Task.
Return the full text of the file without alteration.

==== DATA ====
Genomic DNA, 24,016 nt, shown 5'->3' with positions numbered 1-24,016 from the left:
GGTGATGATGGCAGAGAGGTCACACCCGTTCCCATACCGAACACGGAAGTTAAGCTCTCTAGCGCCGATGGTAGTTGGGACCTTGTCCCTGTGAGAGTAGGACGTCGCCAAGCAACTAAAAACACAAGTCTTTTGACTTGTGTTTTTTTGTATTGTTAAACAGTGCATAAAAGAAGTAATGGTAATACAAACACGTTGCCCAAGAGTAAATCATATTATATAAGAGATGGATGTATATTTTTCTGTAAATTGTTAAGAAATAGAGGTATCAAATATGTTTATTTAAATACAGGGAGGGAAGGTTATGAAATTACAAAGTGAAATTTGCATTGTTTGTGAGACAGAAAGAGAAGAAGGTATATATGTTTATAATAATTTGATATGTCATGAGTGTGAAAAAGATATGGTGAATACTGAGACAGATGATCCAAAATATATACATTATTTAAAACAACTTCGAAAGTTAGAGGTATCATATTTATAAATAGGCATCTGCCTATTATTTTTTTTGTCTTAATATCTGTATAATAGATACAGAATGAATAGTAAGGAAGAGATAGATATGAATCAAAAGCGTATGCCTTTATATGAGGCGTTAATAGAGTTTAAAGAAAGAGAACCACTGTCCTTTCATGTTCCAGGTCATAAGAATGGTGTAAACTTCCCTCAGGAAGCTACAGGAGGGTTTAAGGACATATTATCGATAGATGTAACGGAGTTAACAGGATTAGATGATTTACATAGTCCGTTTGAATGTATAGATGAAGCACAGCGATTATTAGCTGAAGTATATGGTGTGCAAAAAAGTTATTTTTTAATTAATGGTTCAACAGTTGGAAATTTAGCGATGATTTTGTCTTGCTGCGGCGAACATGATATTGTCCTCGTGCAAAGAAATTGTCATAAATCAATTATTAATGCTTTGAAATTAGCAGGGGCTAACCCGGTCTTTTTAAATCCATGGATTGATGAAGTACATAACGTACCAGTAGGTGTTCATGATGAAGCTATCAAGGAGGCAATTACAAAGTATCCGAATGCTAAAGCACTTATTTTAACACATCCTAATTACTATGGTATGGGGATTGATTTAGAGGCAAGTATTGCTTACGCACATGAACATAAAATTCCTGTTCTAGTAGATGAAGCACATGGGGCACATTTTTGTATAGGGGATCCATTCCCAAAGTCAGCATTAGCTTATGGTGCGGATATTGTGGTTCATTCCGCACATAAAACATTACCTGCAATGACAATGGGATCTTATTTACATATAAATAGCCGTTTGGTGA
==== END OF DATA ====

Genomic DNA, 24,016 nt, shown 5'->3' with positions numbered 1-24,016 from the left:
GGTGATGATGGCAGAGAGGTCACACCCGTTCCCATACCGAACACGGAAGTTAAGCTCTCTAGCGCCGATGGTAGTTGGGACCTTGTCCCTGTGAGAGTAGGACGTCGCCAAGCAACTAAAAACACAAGTCTTTTGACTTGTGTTTTTTTGTATTGTTAAACAGTGCATAAAAGAAGTAATGGTAATACAAACACGTTGCCCAAGAGTAAATCATATTATATAAGAGATGGATGTATATTTTTCTGTAAATTGTTAAGAAATAGAGGTATCAAATATGTTTATTTAAATACAGGGAGGGAAGGTTATGAAATTACAAAGTGAAATTTGCATTGTTTGTGAGACAGAAAGAGAAGAAGGTATATATGTTTATAATAATTTGATATGTCATGAGTGTGAAAAAGATATGGTGAATACTGAGACAGATGATCCAAAATATATACATTATTTAAAACAACTTCGAAAGTTAGAGGTATCATATTTATAAATAGGCATCTGCCTATTATTTTTTTTGTCTTAATATCTGTATAATAGATACAGAATGAATAGTAAGGAAGAGATAGATATGAATCAAAAGCGTATGCCTTTATATGAGGCGTTAATAGAGTTTAAAGAAAGAGAACCACTGTCCTTTCATGTTCCAGGTCATAAGAATGGTGTAAACTTCCCTCAGGAAGCTACAGGAGGGTTTAAGGACATATTATCGATAGATGTAACGGAGTTAACAGGATTAGATGATTTACATAGTCCGTTTGAATGTATAGATGAAGCACAGCGATTATTAGCTGAAGTATATGGTGTGCAAAAAAGTTATTTTTTAATTAATGGTTCAACAGTTGGAAATTTAGCGATGATTTTGTCTTGCTGCGGCGAACATGATATTGTCCTCGTGCAAAGAAATTGTCATAAATCAATTATTAATGCTTTGAAATTAGCAGGGGCTAACCCGGTCTTTTTAAATCCATGGATTGATGAAGTACATAACGTACCAGTAGGTGTTCATGATGAAGCTATCAAGGAGGCAATTACAAAGTATCCGAATGCTAAAGCACTTATTTTAACACATCCTAATTACTATGGTATGGGGATTGATTTAGAGGCAAGTATTGCTTACGCACATGAACATAAAATTCCTGTTCTAGTAGATGAAGCACATGGGGCACATTTTTGTATAGGGGATCCATTCCCAAAGTCAGCATTAGCTTATGGTGCGGATATTGTGGTTCATTCCGCACATAAAACATTACCTGCAATGACAATGGGATCTTATTTACATATAAATAGCCGTTTGGTGA